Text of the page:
• Be aware of conflicts of interest—professional, financial, or political—when evaluating data and evidence.
  • Correct false healthcare information at every opportunity among your peers, your neighbors, or your loved ones. The general public may lack your expertise in evaluating evidence.
  • Be ardent defenders of evidence-based science and respect for expert knowledge, especially when these are attacked for commercial or political gain.
  • Speak out against censorship of scientific ideas or the silencing of legitimate experts who provide advice for the betterment of public health.

Recommended Actions for Healthcare Policy Makers

  • Use the resources of your office to sift fact from falsehood and communicate with integrity in the service of your constituents.
  • Work closely with healthcare experts to understand the nuances of the challenges.
  • Implement healthcare directives that have been scientifically proven to establish or maintain public health, even if they are unpopular or difficult to maintain.
  • Encourage the free flow of evidence-based scientific ideas and promote the voices of legitimate experts who seek to communicate advice for the public welfare.
  • Intervene to protect public health experts from verbal abuse, violent threats, or harassment, even if the advice they offer is unpopular with other civic leaders or your constituents.
  • Dedicate the powers of your office to ensure that local, state, or federal healthcare institutions have the funding and resources necessary to sustain excellent public health.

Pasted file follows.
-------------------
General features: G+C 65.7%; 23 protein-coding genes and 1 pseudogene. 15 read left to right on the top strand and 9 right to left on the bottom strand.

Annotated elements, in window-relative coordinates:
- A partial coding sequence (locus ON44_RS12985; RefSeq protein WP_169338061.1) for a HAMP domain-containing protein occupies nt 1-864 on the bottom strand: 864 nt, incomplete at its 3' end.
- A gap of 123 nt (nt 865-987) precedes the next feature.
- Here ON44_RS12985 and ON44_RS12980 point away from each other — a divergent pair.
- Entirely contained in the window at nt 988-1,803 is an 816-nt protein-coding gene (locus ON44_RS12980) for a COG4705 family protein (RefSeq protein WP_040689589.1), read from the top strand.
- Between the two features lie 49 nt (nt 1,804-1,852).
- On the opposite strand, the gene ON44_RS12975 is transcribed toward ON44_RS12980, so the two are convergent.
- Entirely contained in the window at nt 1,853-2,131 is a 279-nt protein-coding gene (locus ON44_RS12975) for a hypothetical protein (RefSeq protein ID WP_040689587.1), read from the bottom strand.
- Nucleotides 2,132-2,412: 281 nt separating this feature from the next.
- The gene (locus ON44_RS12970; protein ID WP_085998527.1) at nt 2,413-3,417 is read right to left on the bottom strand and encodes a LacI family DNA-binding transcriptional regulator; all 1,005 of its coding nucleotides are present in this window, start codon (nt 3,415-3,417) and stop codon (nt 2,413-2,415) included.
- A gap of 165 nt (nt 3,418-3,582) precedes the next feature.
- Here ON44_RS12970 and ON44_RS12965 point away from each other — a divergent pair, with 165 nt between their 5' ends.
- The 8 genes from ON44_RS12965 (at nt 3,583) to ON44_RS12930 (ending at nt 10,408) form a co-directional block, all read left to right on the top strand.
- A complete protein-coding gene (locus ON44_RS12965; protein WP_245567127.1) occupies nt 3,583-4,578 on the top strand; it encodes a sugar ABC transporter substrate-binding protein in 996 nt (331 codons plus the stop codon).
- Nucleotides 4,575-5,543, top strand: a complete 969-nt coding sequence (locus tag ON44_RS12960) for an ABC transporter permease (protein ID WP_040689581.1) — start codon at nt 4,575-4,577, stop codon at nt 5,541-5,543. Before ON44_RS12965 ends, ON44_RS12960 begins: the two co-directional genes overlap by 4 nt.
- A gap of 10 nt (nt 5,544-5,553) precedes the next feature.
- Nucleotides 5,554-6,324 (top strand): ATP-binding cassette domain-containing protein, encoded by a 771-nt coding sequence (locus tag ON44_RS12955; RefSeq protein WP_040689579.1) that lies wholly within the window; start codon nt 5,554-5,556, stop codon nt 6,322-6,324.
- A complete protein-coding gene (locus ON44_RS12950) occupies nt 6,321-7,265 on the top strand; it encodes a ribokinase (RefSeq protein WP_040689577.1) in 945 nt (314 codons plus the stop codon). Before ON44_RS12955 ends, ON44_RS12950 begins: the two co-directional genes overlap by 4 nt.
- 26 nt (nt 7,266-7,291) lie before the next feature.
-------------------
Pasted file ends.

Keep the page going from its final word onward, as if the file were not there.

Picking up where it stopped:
• Collaborate with others, regardless of political differences, to do what is best for the public’s health.

Helpful Resources

  1. Day L. Nursing practice and civic professionalism, Am J Crit Care. 2005;14(5):434-437.
  2. Day L. Courage as a virtue necessary to good nursing practice, Am J Crit Care. 2007; 16(6):613-616.
  3. American Nurses Association. Code of Ethics for Nurses. Washington, D.C.: American Nurses Association; 2001. Accessed August 1, 2020. https://www.nursingworld.org/coe-view-only
  4. The Grading of Recommendations Assessment, Development and Evaluation Working Group. Accessed August 1, 2020. http://www.gradeworkinggroup.org
  5. American Association of Critical-Care Nurses. AACN Levels of Evidence. Accessed September 1, 2020. https://www.aacn.org/clinical-resources/practice-alerts/aacn-levels-of-evidence
  6. Peterson MH, Barnason S, Donnelly B, et al. Choosing the best evidence to guide clinical practice: application of AACN Levels of Evidence. Crit Care Nurse. 2014;34 (2):58-68. https://doi.org/10.4037/ccn2014411
  7. American Association of Critical-Care Nurses. Clinical Resources. Accessed September 1, 2020. https://www.aacn.org/clinical-resources
  8. The Joint Commission. Accessed August 1, 2020. https://www.jointcommission.org/
  9. Institute for Healthcare Improvement. Accessed August 1, 2020. http://www.ihi.org/
  10. U.S. National Institutes of Health. Accessed August 1, 2020. https://www.nih.gov/
  11. Centers for Disease Control and Prevention. Accessed August 1, 2020. https://www.cdc.gov/
  12. World Health Organization. Accessed August 1, 2020. https://www.who.int/
Download Statement